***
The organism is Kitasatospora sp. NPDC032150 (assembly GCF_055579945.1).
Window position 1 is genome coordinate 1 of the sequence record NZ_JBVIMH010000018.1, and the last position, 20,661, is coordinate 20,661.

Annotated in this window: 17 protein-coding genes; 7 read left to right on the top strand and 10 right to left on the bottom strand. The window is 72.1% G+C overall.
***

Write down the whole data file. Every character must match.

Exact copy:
The organism is Kitasatospora sp. NPDC032150 (assembly GCF_055579945.1).
Window position 1 is genome coordinate 1 of the sequence record NZ_JBVIMH010000018.1, and the last position, 20,661, is coordinate 20,661.

Annotated in this window: 17 protein-coding genes; 7 read left to right on the top strand and 10 right to left on the bottom strand. The window is 72.1% G+C overall.